Psalm 11:1-4

The last line of each stanza comes from Psalm 11:1-4.

My strength has failed, my courage weak,
My resolve has faltered, the path looks bleak,
But when clouds obscure the mountain peak,
In the Lord I take refuge.

There is a fortress that stands above all,
There is a hand that will catch when I fall,
And there’s something inside me that answers the call
So how can you say to my soul,

“There is no purpose, no point to the fight.
Careful not to miss out cause you’re chasing a kite.
You haven’t the might to attain to that height,
So flee like a bird to your mountain.

“Do as you please and live as you will,
Chase after safety or run after thrills.
Your magnificent mountain is only a hill,
And behold, the wicked bend their bow.”

The weight keeps increasing, the voices begin;
As the pressures mount up, my soul’s caving in.
The fortress’s walls appear to grow thin,
And they have fitted the arrow to the string.

I cannot see clearly with pride in my eyes.
Compared to the next man, we’ve all become wise.
I try to defeat it but still fall for the lies
That shoot in the dark at the upright in heart.

For if false was the truth then all was in vain;
I’ve been setting a pace that I cannot maintain.
I’m drifting, uprooted, nothing remains
If the foundations are destroyed.

But if faith is a seed that grows into a tree,
Then its roots run much deeper than mere man can see.
If you always answer our knock when we seek,
What could the righteous do?

The foundations are steady, barren of cracks;
You’re grace for my weakness, enough where I lack,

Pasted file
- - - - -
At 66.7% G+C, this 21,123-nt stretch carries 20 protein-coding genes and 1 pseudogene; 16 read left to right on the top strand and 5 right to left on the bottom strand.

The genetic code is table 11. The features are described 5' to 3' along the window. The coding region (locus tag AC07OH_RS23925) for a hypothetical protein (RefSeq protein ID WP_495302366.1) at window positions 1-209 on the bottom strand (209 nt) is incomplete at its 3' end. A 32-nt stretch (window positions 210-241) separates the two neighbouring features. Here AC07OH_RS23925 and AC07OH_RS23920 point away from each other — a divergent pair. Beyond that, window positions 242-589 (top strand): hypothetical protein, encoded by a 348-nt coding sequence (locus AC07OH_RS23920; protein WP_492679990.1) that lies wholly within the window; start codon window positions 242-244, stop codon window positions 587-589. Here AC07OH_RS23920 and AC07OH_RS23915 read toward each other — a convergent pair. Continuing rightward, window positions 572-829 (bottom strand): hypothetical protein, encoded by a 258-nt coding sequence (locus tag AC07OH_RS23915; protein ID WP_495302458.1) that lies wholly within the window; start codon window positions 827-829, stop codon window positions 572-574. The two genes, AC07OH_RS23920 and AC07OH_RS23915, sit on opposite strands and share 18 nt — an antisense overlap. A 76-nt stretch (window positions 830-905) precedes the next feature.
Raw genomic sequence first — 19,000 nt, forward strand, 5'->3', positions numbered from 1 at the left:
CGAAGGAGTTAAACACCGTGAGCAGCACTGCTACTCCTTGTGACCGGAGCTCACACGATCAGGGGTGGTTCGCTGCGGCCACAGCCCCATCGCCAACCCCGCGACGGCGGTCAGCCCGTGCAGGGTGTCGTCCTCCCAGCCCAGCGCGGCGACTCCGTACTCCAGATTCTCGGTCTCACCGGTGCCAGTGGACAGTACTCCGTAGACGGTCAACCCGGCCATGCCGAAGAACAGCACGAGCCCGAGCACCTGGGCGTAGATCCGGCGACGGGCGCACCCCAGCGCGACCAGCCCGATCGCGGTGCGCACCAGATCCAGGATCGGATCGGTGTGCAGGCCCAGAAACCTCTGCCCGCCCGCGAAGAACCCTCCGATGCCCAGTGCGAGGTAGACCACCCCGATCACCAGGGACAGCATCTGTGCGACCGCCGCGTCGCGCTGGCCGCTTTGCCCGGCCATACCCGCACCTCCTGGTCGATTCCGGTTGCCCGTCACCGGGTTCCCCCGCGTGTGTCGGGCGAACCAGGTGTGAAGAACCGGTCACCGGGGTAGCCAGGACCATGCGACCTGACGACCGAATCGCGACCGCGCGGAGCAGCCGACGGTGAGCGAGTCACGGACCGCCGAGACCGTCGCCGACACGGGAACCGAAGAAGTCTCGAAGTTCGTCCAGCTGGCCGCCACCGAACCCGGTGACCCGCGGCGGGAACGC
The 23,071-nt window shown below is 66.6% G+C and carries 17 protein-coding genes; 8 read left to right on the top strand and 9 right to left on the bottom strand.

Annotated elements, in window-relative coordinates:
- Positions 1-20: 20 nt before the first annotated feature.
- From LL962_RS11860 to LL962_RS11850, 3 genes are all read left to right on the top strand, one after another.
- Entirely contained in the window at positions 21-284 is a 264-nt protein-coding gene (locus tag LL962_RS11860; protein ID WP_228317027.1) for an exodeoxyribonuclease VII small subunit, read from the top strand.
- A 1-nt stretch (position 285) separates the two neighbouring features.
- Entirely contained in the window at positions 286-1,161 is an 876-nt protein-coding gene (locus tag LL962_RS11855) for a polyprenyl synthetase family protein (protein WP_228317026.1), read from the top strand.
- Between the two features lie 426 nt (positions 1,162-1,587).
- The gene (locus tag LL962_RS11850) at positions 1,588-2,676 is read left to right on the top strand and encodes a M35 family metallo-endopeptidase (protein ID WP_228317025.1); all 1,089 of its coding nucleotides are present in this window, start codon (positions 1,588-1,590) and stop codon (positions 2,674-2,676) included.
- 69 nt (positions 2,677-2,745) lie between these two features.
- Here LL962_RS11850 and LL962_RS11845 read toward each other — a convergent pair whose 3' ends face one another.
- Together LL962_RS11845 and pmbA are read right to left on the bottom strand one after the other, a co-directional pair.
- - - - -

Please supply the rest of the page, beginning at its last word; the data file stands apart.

My refuge and compass, the wind at my back.
The Lord is in his holy temple!

Icharus

Leaves breathe
The secret deeds
Of daredevils and dreamers,
Leaders, lovers, and liars,
Always climbing higher,
Striving to see past the trees.
They speak
Of a story we’d forgotten,
Locked beyond our
memory,
From an age where men and women lived.
Vivid and vibrant,
Big- and bright-minded,
Defiant of mountains,
They drowned in their daydreams.
Their goal was to climb,
But they couldn’t brave the dry,
Unforgiving elements,
Created and sent as a fence to the sky.
So instead
Of climbing and striving and dying,
They taught themselves to fly.

To be a writer

Word whirl
within my wild,
wandering mind,
trying to find
what the times can’t provide.
Inside,
it’s a hurricane, hailstorm,
with letters of lightning,
a torrent of typography
flooding the ford with unfathomable feeling
and unsearchable sentences.
I’m overwhelmed by Oxford commas
and under attack by apostrophes,
quashed by quotation marks
and dominated by dangling modifiers.
The clauses crowd each other out,
calling and quoting and constructing these
out-of-context icons of inexplicable integrity
crumpled and confused and uncontainable.
The captive constructions
are pulling at their artificial tethers,
raring to be free,
to burst the seems of reality and be.
Thus defeated by my ideas, I set my pen to paper
and everything goes silent, unseen.

Restless